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Experts have told Express.co.uk the housing market is starting to feel the bite of the cost of living crisis. Prices fell for the first month on record according to Rightmove and Halifax. Rightmove kept the average UK property price down 1.3% to £4,795 at £365,173 in August. The Halifax House Price Index maintained house prices fell 0.1% in July, down £365 month-on-month.
While average wages rose by 4.7% between April and June, the Office for National Statistics (ONS) added that the “real value” of wages fell by 3%.
Average two-year and five-year fixed mortgage rates rose 0.4% and 0.52% respectively in July, according to research firm Moneyfacts.
Inflation also hit a 40-year high of 10.1% a year, the ONS estimated on Wednesday, above a consensus forecast of 9.8% and down from 9.4% in June.
The Bank of England expects inflation to peak at 13.3% in October, while energy bills are expected to climb to £3,523 on October 1 according to Investec.
Due to soaring average cost of living and mortgage rates, as well as falling “real” wages, house price growth slowed from 12.8% to 7.8% between May and June, in one of the biggest monthly declines of the year. growth ever recorded by the ONS.
Jonathan Hopper, CEO of Garrington Property Finders, has now told Express.co.uk that “the rising house price juggernaut is slowing sharply”.
The UK property market has been called a ‘seriously slowing juggernaut’
Prices fell for the first month on record according to Rightmove and Halifax
Mr Hopper told Express.co.uk: “The average price paid for a house increased by 1% between May and June.
Although this is a solid jump and the eighth consecutive monthly increase in values, it is only a fraction of the 5.7% peak seen in June 2021.
“This comparison with the explosive growth seen a year ago partly explains why today’s overall figure looks rather flat.
“But the slowdown is not a statistical anomaly. Economic gravity is finally catching up with the once overheated real estate market.
Jonathan Hopper said ‘economic gravity is catching up with the overheated real estate market’
The ‘frantic market’ is ‘transformed into sellers wanting the ‘best buyers’”
The CEO of Garrington Property Finders continued: “Rather than slipping into its usual summer vacation lull, in recent months the real estate market has been shocked by the accumulation of recessive clouds, and everything has changed. for buyers and sellers.
“With consumer inflation now at a 40-year high and real British profits falling at the fastest pace on record, confidence is beginning to wane – and this is rapidly reshaping familiar post-boom patterns. pandemic.
“Sellers have become much more flexible in their pricing, with many wanting to get a deal done quickly before a possible loosening of the market.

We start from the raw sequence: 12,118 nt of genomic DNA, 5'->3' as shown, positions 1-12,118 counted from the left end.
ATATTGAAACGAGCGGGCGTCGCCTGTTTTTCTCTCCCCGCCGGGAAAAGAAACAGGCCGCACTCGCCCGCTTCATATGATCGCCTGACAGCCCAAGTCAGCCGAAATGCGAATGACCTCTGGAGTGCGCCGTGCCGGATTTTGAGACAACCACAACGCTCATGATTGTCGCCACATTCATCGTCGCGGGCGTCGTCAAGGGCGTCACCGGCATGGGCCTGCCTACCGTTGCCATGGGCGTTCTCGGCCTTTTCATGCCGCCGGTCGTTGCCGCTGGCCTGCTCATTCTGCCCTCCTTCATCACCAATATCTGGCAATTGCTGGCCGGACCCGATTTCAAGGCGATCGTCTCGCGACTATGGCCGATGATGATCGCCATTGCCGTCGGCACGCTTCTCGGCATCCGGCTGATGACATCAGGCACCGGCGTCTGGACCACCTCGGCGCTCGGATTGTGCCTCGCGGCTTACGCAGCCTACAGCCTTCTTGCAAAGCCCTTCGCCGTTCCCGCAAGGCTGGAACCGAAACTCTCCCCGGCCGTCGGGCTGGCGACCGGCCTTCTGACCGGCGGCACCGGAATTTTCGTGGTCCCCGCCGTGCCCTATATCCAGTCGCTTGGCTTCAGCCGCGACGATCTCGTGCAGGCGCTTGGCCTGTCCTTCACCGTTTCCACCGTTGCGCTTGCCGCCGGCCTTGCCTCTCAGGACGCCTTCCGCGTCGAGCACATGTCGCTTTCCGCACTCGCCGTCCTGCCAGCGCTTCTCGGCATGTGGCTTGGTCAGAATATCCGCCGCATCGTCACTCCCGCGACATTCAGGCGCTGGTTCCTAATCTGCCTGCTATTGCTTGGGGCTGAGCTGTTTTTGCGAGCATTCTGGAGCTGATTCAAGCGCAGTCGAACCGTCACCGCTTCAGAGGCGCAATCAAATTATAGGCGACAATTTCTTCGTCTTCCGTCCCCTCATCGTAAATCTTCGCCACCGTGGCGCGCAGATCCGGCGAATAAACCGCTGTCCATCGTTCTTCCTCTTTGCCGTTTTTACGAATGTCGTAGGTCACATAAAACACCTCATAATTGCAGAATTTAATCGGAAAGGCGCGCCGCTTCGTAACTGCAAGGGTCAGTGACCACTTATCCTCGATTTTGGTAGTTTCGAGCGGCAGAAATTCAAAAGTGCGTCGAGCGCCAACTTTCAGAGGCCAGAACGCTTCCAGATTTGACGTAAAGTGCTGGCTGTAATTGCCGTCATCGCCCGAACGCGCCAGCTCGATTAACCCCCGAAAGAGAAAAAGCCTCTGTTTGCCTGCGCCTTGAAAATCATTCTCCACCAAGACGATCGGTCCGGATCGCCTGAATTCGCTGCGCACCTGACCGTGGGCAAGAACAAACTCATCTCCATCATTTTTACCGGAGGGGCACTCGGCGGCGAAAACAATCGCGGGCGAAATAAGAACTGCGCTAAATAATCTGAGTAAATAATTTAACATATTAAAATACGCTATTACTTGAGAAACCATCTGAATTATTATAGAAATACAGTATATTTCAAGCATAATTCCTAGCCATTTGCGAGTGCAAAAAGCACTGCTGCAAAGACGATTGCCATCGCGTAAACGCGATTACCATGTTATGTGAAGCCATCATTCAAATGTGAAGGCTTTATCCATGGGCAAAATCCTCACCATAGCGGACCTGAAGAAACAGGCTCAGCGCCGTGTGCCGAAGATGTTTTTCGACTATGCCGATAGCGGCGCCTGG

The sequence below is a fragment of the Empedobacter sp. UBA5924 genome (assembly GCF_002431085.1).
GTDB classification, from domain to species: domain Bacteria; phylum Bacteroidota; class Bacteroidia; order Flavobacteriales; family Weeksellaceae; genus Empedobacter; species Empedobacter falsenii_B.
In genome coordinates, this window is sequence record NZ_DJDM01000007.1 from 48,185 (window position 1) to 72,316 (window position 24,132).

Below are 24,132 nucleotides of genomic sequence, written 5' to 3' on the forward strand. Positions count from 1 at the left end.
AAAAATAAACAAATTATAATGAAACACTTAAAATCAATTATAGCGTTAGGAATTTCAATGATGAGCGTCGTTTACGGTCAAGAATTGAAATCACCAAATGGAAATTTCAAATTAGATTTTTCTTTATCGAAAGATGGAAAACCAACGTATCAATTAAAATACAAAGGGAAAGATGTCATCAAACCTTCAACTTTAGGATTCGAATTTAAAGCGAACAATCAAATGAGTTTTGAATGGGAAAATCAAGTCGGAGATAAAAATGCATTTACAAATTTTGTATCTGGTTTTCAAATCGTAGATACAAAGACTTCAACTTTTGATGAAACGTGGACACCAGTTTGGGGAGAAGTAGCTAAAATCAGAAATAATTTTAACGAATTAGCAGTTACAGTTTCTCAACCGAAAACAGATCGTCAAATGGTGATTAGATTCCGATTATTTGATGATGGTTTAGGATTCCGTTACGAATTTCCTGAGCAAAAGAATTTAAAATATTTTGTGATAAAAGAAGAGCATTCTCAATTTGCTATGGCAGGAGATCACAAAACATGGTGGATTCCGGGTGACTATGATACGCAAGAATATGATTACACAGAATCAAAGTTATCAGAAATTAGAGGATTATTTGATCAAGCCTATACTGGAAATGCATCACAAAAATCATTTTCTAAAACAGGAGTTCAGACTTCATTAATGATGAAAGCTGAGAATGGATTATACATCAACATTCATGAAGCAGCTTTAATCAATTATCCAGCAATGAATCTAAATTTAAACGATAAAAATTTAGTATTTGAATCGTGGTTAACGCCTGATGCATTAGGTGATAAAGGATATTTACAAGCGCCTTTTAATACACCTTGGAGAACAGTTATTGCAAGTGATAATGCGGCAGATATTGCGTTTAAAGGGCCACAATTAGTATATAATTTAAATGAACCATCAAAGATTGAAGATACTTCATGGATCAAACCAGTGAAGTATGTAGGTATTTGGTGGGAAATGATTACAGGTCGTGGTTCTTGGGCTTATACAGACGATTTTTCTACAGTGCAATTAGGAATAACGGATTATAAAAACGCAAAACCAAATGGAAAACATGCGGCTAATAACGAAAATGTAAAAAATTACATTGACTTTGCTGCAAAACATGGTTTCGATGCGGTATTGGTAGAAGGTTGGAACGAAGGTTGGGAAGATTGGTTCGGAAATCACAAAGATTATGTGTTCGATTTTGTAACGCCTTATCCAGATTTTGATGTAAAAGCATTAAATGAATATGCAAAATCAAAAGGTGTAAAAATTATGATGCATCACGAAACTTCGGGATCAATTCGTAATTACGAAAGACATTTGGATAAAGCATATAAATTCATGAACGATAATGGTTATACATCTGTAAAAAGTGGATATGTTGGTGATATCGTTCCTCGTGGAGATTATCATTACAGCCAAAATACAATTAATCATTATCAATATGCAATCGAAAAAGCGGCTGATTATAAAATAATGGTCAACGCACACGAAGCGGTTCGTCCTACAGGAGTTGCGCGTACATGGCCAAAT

“Meanwhile, buyers are much more measured in their approach to trading, which increasingly means looking for a discount to act as a comfort cushion to offset unknown risks.
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“While there is still a severe shortage of homes for sale in many areas, we are seeing more and more retirement-age sellers coming onto the market, not only to downsize but also to unlock equity and move into a smaller, more energy-efficient home with lower running costs.As a result, some homes with an EPC A, B, or C rating begin to attract a premium.
“Transactions are still extremely slow and transfer agents and mortgage providers are under enormous pressure as demand skyrockets from owners who are repaying, either out of need or fear.
“From a frenetic market driven by sellers looking for the ‘best prices’, the market has now shifted to sellers looking for the ‘best buyers’. Certainty and flexibility have become negotiable commodities in negotiations. Shoppers offering these benefits are increasingly able to get price discounts in return, which was rarely the case just three months ago.
It comes as Persimmon, one of the UK’s leading homebuilders, generated sales of £1.69billion in the first half of 2022, but with warnings the company ‘gushing cash is “not in control of its own destiny” on housing prices.
“If interest rates continue to rise, it’s hard to see how immune the housing market would be”
Persimmon delivered 6,652 homes in the first six months of the year, at an average sale price of £245,597.
They noted that cost inflation is currently between 8 and 10%, but added that “sales price inflation is currently mitigating this.”
Charlie Huggins, head of equities at the Wealth Club, told Express.co.uk that property prices have “seen remarkably robust since the start of the pandemic” due to savings and cheaper mortgages.
Mr Huggins said: “Persimmon has sprung money in this environment and is returning record amounts to shareholders.
“But make no mistake – the main reason for Persimmon’s success is high house prices and the general strength of the housing market.
“It’s something he has no control over, and that could be about to change. Rising house prices in recent years mean homebuyers need to borrow more to move up the ladder. housing.
“Combine that with rising interest rates, which ultimately means more expensive mortgages, and the affordability of property could drop significantly. If interest rates continue to rise, it’s hard to see how the housing market would be immune.
“Right now, Persimmon is a slot machine. But with building costs rising, they need property prices to keep rising or margins will be under pressure.
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